Forget the living canon of great economists – Paul Krugman, Joe Stiglitz, Larry Summers and the rest. Hyman Minsky was the only contemporary thinker to have predicted with uncanny precision the global financial crisis. This is no small achievement since Minsky died more than a decade before Lehman Brothers filed for bankruptcy. Minsky’s unorthodox vision of capitalism, with its emphasis on the central role of finance and the system’s inherent tendency to crash, was vindicated by the subprime crisis.
In a new book, “Why Minsky Matters: An Introduction to the Work of a Maverick Economist,” L. Randall Wray suggests that he would have approved of policymakers’ initial response to the crisis precipitated by Lehman’s collapse in the fall of 2008. However, by now, Minsky would be fretting that another “Minsky moment” is not far away and pondering what lies ahead.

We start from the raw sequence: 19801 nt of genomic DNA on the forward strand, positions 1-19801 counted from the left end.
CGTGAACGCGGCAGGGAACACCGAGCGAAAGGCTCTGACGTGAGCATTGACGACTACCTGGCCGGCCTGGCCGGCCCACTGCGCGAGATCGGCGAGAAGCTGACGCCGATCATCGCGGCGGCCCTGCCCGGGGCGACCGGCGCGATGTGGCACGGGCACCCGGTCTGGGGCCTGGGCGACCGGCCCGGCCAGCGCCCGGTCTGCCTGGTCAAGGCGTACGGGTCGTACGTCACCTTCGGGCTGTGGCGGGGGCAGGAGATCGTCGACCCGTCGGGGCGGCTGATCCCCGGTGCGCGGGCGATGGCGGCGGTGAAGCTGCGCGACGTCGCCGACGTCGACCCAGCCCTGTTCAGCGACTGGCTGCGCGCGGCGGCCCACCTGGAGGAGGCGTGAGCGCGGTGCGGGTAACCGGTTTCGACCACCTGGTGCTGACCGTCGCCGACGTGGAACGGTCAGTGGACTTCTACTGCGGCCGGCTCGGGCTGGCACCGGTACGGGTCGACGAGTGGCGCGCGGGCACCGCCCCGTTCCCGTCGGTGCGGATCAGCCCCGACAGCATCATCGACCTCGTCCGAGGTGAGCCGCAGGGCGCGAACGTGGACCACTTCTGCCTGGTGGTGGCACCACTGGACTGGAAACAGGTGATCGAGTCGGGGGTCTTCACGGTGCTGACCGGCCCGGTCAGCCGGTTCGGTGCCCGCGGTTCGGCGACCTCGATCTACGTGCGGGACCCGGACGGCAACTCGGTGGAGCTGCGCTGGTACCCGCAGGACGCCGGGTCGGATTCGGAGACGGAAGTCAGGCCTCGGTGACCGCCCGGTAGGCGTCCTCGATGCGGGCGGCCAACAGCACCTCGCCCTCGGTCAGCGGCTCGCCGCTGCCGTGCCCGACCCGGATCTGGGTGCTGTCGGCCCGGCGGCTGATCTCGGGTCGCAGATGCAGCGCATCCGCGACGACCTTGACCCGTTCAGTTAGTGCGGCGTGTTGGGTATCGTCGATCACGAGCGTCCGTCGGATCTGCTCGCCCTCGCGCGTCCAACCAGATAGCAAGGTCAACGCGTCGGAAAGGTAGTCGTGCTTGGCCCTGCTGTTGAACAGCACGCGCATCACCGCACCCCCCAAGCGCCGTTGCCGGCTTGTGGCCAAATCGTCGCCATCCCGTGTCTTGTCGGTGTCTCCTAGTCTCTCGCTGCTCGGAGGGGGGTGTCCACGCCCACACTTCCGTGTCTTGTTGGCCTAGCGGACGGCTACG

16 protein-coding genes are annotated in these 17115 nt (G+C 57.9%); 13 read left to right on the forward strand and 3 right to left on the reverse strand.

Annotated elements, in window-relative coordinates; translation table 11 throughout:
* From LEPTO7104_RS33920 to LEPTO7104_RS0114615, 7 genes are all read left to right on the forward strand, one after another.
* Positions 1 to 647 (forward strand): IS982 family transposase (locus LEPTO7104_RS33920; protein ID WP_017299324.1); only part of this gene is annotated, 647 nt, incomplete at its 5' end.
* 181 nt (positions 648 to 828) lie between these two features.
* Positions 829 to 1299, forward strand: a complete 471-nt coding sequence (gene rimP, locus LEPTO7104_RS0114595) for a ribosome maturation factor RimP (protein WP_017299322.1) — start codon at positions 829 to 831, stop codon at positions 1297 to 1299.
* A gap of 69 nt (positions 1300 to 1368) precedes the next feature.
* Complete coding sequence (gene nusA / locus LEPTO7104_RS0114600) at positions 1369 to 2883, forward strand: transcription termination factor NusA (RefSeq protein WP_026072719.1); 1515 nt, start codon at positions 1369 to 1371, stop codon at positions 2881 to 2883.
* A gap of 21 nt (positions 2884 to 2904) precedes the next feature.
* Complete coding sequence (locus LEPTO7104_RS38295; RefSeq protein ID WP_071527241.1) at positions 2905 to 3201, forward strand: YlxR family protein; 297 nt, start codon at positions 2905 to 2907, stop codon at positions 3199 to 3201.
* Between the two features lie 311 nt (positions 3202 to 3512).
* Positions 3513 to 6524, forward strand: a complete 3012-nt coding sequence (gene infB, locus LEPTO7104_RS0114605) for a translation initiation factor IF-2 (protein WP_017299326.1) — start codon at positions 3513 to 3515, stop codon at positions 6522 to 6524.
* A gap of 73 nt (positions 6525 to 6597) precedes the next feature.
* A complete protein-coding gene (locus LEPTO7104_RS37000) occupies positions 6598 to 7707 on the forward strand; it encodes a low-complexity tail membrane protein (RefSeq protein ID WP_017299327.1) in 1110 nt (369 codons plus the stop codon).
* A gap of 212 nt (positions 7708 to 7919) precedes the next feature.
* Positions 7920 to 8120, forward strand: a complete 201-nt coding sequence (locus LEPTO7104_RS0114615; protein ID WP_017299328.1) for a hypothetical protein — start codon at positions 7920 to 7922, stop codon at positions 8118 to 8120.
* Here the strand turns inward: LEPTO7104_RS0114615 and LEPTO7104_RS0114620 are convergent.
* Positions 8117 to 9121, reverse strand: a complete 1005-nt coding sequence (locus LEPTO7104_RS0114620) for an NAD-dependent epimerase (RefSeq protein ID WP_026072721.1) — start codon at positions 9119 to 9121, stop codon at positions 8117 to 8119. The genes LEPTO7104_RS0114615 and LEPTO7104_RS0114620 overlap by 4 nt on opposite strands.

Minsky, who taught economics at the University of Washington in St Louis before ending up at the Levy Institute at Bard College, had little time for conventional economics with its emphasis on equilibrium, rational expectations and the view that money and finance were largely irrelevant: “Nobody ‘up there’ understands American capitalism,” he once contemptuously wrote……